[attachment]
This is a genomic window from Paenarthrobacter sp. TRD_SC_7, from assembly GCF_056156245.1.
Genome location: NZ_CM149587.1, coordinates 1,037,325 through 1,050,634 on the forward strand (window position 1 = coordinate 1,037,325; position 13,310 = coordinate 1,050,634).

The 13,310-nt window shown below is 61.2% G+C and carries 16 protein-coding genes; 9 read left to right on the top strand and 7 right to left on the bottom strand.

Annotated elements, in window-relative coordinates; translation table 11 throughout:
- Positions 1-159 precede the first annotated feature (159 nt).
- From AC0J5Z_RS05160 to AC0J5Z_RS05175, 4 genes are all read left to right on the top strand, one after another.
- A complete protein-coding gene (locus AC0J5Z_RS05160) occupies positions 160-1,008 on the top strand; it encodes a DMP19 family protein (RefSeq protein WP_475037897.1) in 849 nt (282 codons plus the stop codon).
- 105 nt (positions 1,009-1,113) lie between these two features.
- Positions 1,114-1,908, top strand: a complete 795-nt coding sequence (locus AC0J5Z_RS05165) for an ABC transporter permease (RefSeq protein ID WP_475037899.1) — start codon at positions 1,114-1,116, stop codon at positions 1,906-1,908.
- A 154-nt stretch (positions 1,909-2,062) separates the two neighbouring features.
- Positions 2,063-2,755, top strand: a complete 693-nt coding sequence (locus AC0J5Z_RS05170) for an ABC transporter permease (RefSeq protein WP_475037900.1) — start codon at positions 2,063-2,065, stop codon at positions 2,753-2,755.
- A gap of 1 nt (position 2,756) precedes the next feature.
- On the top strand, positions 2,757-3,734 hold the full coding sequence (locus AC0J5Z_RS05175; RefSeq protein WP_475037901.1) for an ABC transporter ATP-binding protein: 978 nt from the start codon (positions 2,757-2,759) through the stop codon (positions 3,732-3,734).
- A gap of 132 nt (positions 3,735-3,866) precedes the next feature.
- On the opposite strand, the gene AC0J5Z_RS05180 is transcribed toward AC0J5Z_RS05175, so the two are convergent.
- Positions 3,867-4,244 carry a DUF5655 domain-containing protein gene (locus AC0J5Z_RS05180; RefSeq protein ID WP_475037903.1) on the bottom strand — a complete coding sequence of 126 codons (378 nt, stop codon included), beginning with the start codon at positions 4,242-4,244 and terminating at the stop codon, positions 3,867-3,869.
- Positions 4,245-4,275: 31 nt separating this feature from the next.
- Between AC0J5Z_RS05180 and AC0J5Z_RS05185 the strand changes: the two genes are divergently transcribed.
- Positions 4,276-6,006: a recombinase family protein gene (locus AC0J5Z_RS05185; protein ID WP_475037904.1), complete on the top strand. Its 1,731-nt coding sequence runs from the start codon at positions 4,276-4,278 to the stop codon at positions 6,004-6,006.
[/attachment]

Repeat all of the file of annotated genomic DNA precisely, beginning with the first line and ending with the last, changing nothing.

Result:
This is a genomic window from Paenarthrobacter sp. TRD_SC_7, from assembly GCF_056156245.1.
Genome location: NZ_CM149587.1, coordinates 1,037,325 through 1,050,634 on the forward strand (window position 1 = coordinate 1,037,325; position 13,310 = coordinate 1,050,634).

The 13,310-nt window shown below is 61.2% G+C and carries 16 protein-coding genes; 9 read left to right on the top strand and 7 right to left on the bottom strand.

Annotated elements, in window-relative coordinates; translation table 11 throughout:
- Positions 1-159 precede the first annotated feature (159 nt).
- From AC0J5Z_RS05160 to AC0J5Z_RS05175, 4 genes are all read left to right on the top strand, one after another.
- A complete protein-coding gene (locus AC0J5Z_RS05160) occupies positions 160-1,008 on the top strand; it encodes a DMP19 family protein (RefSeq protein WP_475037897.1) in 849 nt (282 codons plus the stop codon).
- 105 nt (positions 1,009-1,113) lie between these two features.
- Positions 1,114-1,908, top strand: a complete 795-nt coding sequence (locus AC0J5Z_RS05165) for an ABC transporter permease (RefSeq protein ID WP_475037899.1) — start codon at positions 1,114-1,116, stop codon at positions 1,906-1,908.
- A 154-nt stretch (positions 1,909-2,062) separates the two neighbouring features.
- Positions 2,063-2,755, top strand: a complete 693-nt coding sequence (locus AC0J5Z_RS05170) for an ABC transporter permease (RefSeq protein WP_475037900.1) — start codon at positions 2,063-2,065, stop codon at positions 2,753-2,755.
- A gap of 1 nt (position 2,756) precedes the next feature.
- On the top strand, positions 2,757-3,734 hold the full coding sequence (locus AC0J5Z_RS05175; RefSeq protein WP_475037901.1) for an ABC transporter ATP-binding protein: 978 nt from the start codon (positions 2,757-2,759) through the stop codon (positions 3,732-3,734).
- A gap of 132 nt (positions 3,735-3,866) precedes the next feature.
- On the opposite strand, the gene AC0J5Z_RS05180 is transcribed toward AC0J5Z_RS05175, so the two are convergent.
- Positions 3,867-4,244 carry a DUF5655 domain-containing protein gene (locus AC0J5Z_RS05180; RefSeq protein ID WP_475037903.1) on the bottom strand — a complete coding sequence of 126 codons (378 nt, stop codon included), beginning with the start codon at positions 4,242-4,244 and terminating at the stop codon, positions 3,867-3,869.
- Positions 4,245-4,275: 31 nt separating this feature from the next.
- Between AC0J5Z_RS05180 and AC0J5Z_RS05185 the strand changes: the two genes are divergently transcribed.
- Positions 4,276-6,006: a recombinase family protein gene (locus AC0J5Z_RS05185; protein ID WP_475037904.1), complete on the top strand. Its 1,731-nt coding sequence runs from the start codon at positions 4,276-4,278 to the stop codon at positions 6,004-6,006.